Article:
Rugged systems have been using the PC/104* form factor for two decades.  The form factor has remained relevant thanks to updates that have added modern features to the standard.  These updates have given developers many variants to choose from, and keeping all the options straight can be a challenge.  This blog reviews the many PC/104 variants and related form factors, including EPIC, EBX, and SUMIT.

 

Here’s a table summarizing all the form factors:

 

Form Factor

ISA

PCI

PCIe

PCB Size (mm)

PC/104

X

90 × 96

PC/104-Plus

X

X

90 × 96

PCI-104

X

90 × 96

PCI/104-Express

X

X

90 × 96

PCIe/104

X

90 × 96

EBX

X

X

146 × 203

EBX Express

X

X

146 × 203

EPIC

X

X

115 × 165

EPIC Express

X

115 × 165

SUMIT-ISM

90 × 96

¹Optional

 

Let’s start by looking at the PC/104 variants.  All of these variants use the same 90 × 96 mm (3.6 × 3.8 inch) form factor, but the connectors and busses available have evolved over the years.  Figure 1 illustrates the evolution of the interfaces, starting with the original PC/104 on the left.

 

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Figure 1. The evolution of PC/104.

 

Here are the essential points about each of these variants:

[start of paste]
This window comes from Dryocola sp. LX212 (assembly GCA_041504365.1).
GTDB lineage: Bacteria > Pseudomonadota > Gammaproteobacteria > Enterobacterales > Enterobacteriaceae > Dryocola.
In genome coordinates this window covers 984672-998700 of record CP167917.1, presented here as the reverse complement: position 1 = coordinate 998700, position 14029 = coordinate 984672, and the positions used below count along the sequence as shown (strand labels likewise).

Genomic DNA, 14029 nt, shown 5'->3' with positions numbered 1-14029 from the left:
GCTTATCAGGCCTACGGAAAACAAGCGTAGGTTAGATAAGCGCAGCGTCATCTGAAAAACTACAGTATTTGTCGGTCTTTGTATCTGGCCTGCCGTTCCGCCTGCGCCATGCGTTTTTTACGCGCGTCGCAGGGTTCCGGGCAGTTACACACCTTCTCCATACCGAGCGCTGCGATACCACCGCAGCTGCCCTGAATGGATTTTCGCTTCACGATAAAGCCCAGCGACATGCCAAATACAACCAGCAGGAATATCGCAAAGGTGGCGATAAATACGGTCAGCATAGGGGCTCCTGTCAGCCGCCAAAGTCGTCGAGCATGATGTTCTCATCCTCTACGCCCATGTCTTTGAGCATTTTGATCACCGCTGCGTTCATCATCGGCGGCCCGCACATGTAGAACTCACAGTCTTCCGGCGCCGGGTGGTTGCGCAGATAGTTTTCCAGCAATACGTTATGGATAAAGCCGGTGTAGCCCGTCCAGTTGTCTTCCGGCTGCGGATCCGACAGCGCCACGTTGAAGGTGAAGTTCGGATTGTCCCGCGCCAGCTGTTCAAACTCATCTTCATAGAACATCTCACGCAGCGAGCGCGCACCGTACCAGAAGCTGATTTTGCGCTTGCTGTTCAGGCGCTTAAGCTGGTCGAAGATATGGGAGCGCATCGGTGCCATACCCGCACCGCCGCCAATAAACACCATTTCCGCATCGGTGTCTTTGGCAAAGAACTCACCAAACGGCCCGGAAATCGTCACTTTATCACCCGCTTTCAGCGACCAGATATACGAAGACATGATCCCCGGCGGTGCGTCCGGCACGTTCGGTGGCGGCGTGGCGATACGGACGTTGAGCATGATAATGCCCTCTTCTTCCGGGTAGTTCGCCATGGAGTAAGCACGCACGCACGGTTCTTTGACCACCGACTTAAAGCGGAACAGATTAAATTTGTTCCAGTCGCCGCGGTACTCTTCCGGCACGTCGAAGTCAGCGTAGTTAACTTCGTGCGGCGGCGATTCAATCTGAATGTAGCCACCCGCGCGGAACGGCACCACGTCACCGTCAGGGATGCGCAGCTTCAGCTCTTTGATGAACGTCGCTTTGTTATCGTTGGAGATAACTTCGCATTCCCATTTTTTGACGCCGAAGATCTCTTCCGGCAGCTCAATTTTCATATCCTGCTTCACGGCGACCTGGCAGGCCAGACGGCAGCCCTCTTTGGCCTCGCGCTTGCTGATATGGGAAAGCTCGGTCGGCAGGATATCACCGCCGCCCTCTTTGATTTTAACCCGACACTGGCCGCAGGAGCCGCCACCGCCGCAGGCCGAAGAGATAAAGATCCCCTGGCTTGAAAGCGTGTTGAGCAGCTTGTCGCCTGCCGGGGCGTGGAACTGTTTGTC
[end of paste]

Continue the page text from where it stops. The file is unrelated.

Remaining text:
PC/104

PC/104 specifies a 104-pin ISA connector.   PC/104 is known for its ability to handle extremely harsh conditions, and the form factor has been popular in rugged applications such as military/aerospace and industrial applications.

 

The PC/104 form factor allows modules to stack together. Each stack must include a CPU module (referred to as either a motherboard or a single-board computer (SBC)).  Stacks also include peripheral modules such as analog and digital I/O modules, connectivity modules (such as Wi-Fi* controllers), and storage modules.   The modules can be used to create a standalone stack, as illustrated in Figure 2, or with a carrier board as illustrated in Figure 3.

 

standalone.gif

Figure 2. A standalone PC/104 stack.  Measurements are in inches.

 

baseboard.gif

Figure 3. PC/104 modules stacked on a carrier board.

 

The PC/104 form factor was originally devised by Ampro in 1987 and standardized by the PC/104 Consortium in 1992. Ampro (which is now part of ADLINK) continues to offer a selection of PC/104 modules, as do several other companies.  However, PC/104 mainly exists as a legacy technology, and it is not generally used in new designs.

 

PC/104-Plus*